Jolien D'hoore (Boels Dolmans Cyclingteam) and Mads Pedersen (Trek-Segafredo) are the winners of Gent-Wevelgem in Flanders Fields 2020. For both riders it’s their first victories in this Classic, coming after similar races in both the women’s and men’s competitions, being decided by reduced sprints following a full gas breakaway featuring all the favorites.
“I’m really super happy, the team did a perfect job today. I’m so happy I could win in this special season. It’s a bit weird but it’s always nice and takes the pressure off if you can win,” said D’hoore, who claimed her win ahead of compatriot Lotte Kopecky (Team Lotto–Soudal Ladies) and Germany’s Lisa Brennauer (Ceratizit–WNT Pro Cycling) after two second places in 2017 and 2018.
“I hoped that Van Aert and Van der Poel could close on Trentin, Bettiol and Sénéchal, but they didn’t so I jumped across and I could sprint from the last wheel, it was a perfect situation for me and I like to do long sprints. Today it was pretty hard with rain and cold, but this weather is ok for me. This victory is on the list of the biggest wins for me, I’m very happy,” said Pedersen. The 2019 UCI Road World Champion outsprinted the Frenchman Florian Sénéchal (Deceuninck-Quick-Step) and the Italians Alberto Bettiol (EF Pro Cycling) and Matteo Trentin (CCC).
A breathless sprint for D'hoore defeating Kopecky in the women’s race
The 141km women’s race started without the whole Alé BTC Ljubljana team, after one of the riders tested positive to Covid-19, and also without the 2013 and 2019 winner, the Netherlands’ Kirsten Wild: “Unfortunately, I am unable to defend my title Gent-Wevelgem because I returned a positive Covid-19 test on Friday,” she said.
American Emily Newsom (Tibco – Silicon Valley Bank) was the first to attack after just two kilometers. Several other brave riders tried to go clear, including 2018 UCI individual time trial Junior World Champion Rozemarijn Ammerlaan (NXTG Racing) from the Netherlands. The first solid breakaway came after 95km from Belgian Ann-Sophie Duyck (Team Parkhotel Valkenburg), Briton Lucy van der Haar (Team Hitec Products – Birk Sport), Dutchwoman Cathalijne Hoolwerf (NXTG Racing), Australian Shannon Malseed (Tibco – Silicon Valley Bank) and two riders from Team Rally Cycling, the American Leigh Ann Ganzar and Canada’s Sara Poidevin. They gained just a few seconds before being caught on the Scherpenberg, the first of the day’s seven ascents, with 80km to go.
On the following climbs of Vidaigneberg, Baneberg, Monteberg and the much anticipated Kemmelberg, nobody attacked, but the main group had a strong selection from behind. There were crashes involving Italian Elisa Longo Borghini (Trek-Segafredo), Arlenis Sierra (Astana Women's Team) and Liane Lippert (Team Sunweb) and, after the second passage on the Kemmelberg, with 35km remaining, there were only 15 women on the front, which further reduced to eleven after the downhill. The group included Briton Lizzie Deignan (Trek-Segafredo), who recently won the Liège-Bastogne-Liège, with team-mates Longo Borghini and the Netherlands’ Ellen van Dijk, D'Hoore and Brennauer.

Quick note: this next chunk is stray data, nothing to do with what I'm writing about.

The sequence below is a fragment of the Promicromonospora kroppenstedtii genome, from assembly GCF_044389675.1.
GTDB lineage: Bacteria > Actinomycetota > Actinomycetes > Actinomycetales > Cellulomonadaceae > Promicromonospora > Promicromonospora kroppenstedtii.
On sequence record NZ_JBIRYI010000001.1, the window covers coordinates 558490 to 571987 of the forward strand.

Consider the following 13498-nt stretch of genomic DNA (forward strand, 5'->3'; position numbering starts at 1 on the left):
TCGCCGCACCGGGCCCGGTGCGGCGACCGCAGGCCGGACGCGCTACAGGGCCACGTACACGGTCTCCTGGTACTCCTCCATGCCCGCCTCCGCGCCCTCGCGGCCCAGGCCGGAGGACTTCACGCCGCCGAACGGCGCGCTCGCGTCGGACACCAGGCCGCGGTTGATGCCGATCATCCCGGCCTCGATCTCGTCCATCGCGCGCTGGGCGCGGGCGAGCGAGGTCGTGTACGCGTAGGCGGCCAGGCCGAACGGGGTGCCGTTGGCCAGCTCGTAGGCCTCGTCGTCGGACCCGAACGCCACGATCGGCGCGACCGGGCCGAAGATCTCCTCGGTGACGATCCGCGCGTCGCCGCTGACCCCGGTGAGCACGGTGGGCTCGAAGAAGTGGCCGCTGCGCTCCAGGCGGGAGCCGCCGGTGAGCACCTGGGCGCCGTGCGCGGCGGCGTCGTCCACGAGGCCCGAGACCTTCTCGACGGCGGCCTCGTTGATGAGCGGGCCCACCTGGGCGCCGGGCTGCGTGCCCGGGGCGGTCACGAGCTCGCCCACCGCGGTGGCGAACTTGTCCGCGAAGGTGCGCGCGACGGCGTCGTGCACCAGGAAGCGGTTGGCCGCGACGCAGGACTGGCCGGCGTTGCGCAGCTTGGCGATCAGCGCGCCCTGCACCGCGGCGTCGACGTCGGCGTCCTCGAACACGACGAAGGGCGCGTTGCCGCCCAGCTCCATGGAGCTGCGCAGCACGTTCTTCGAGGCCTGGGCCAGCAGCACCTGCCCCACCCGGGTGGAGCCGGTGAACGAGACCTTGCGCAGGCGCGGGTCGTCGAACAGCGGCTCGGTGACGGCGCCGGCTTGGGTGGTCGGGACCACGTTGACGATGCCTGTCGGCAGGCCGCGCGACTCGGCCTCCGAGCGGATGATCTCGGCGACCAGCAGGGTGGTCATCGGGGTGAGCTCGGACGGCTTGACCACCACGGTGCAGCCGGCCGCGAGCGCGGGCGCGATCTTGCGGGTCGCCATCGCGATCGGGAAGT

In a breathless chase, the main group reduced the gap from the front to just 12 seconds with 5km to go. But the peloton failed to catch the attackers and in a high speed final sprint, D'Hoore beat her compatriot Lotte Kopecky and Brennauer.
A thrilling finale in the men’s race and the cold blood of Pedersen
Two Belgian riders were unable to take part in the race: Jan Bakelandts (Wanty-Group Gobert) who tested positive for Covid-19, and Tiesj Benoot (Team Sunweb) who was negative, but who had appeared with Bakelandts on TV after competing at Brabantse Pijl.
Seven riders broke away in the opening kilometers with Frenchmen Alexis Gougeard (AG2R) and Julien Morice (B&B Hotels), Italians Alexander Konychev (Mitchelton-Scott) and Leonardo Basso (Ineos Grenadiers), Belgians Kenny Molly (Bingoal) and Gilles De Wilde (Sport Vlaanderen - Baloise) and, surprisingly, 2011 UCI Road World Champion Mark Cavendish (Bahrain McLaren) from Great Britain.
The group let the gap grow to 7 minutes with 105km to go, then opened the gas and after the terrific pace of 2014 UCI World Champion Michał Kwiatkowski (Ineos Grenadiers) on the Kemmelberg it was reduced to only one minute, with 85km remaining. In the meanwhile, the peloton had split in two with only 40 riders able to stay on the front. The Dutchman Mathieu Van der Poel (Alpecin-Fenix), who recently won BinckBank Tour, impressed a huge acceleration to tear the lead group apart and end the breakaway at 70km to go, and from that moment the attacks were relentless.
Briton Luke Rowe (Ineos Grenadiers) selected the lead group and although, surprisingly, both Van der Poel and Wout van Aert (Team Jumbo-Visma) didn’t, they took advantage of the second and third passages on the Kemmelberg to first reduce and then erase the gap. Fifteen riders remained on the front with 35km to go, including Mads Pedersen, 2019 Ronde van Vlaanderen winner Bettiol and Trentin, 2015 Milano-Sanremo and Paris-Roubaix winner John Degenkolb (Lotto Soudal) from Germany and Sénéchal.
Swiss rider Stefan Küng (Groupama-FDJ) went clear shortly after but eventually got caught at 25km to go. Only nine men were on the front in the last 15km, with all the favourites at the start and the fights kept going until 2km to go when Trentin and Bettiol, along with Sénéchal, gained some meters, but Pedersen chose the right time to catch them in the final kilometre, and won the sprint with confidence; a perfect tactical choice by the Dane for the most important Classics success of his career.